Definition of damnify in English:

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damnify

Pronunciation: /ˈdamnɪfʌɪ/

verb (damnifies, damnifying, damnified)

[with object] English Law , rare
Cause injury to: Article 86 gives rise to a cause of action at the suit of a person damnified by its contravention
More example sentences
  • If the bailor is damnified by the terms of the sub-bailment he has a cause of action against the head bailee.
  • The defendants are justified in their contention that the remedy of the party damnified by the solicitor's misconduct will become illusory.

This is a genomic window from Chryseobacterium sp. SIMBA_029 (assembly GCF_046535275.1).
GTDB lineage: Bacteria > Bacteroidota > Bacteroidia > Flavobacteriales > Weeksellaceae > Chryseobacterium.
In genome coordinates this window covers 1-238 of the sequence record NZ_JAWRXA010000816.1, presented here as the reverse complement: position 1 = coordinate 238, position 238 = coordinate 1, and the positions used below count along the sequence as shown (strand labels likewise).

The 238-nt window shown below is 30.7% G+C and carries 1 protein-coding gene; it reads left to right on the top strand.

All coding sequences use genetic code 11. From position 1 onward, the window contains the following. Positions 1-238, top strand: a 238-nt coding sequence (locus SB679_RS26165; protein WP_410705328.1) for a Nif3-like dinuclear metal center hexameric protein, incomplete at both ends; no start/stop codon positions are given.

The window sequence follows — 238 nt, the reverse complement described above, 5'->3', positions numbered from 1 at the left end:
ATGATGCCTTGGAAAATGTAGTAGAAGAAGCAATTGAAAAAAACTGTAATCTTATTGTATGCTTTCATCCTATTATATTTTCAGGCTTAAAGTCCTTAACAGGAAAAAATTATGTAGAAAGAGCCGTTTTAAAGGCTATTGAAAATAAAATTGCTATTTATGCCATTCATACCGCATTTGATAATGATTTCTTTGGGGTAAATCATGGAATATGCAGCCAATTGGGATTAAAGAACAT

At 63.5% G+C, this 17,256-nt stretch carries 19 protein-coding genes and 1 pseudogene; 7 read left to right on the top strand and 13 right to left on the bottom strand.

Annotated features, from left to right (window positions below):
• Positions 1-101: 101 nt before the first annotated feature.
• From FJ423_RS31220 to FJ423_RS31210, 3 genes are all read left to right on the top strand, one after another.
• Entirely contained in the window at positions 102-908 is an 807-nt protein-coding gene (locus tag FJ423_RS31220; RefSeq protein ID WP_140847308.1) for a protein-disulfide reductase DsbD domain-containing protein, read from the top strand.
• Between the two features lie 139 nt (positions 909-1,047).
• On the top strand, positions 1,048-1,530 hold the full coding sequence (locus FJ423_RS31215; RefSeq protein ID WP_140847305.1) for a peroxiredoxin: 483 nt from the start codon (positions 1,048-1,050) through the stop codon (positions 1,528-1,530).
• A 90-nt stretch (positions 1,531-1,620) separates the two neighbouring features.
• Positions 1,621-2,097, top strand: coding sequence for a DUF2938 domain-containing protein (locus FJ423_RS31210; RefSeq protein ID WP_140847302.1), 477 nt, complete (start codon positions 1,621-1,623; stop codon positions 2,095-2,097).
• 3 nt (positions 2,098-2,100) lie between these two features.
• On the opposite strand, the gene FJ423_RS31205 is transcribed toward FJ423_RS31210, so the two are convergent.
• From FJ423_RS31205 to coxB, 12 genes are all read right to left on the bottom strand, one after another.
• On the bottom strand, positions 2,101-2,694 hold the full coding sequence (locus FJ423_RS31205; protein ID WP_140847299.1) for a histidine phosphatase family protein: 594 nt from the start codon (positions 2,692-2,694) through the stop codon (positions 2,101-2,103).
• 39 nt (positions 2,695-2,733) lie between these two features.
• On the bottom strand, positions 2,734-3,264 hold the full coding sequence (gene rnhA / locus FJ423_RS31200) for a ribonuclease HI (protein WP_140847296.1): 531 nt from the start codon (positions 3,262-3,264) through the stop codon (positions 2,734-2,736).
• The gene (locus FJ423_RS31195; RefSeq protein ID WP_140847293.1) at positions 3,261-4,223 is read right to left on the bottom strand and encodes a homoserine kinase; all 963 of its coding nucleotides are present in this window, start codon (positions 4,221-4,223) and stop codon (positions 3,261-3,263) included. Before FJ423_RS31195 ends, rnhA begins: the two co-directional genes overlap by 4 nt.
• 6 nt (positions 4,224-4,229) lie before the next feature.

• In such a case the court has the power, and the duty, at the instance of the Attorney General on behalf of the public or of a person damnified, to restrain the further exercise of those powers not in accord with the special act.

Derivatives

damnification

Pronunciation: /damnɪfɪˈkeɪʃ(ə)n/
noun
Example sentences
  • It was admitted, indeed, on the last argument, that the proceedings at Lancaster should be considered as evidence of a damnification; but that the defendant should be let into a full defence in this action.

Origin

Early 16th century: from Old French damnefier, dam(p)nifier, from late Latin damnificare 'injure, condemn', from Latin damnificus 'hurtful', from damnus 'loss, damage'.

For editors and proofreaders

Line breaks: dam|nify

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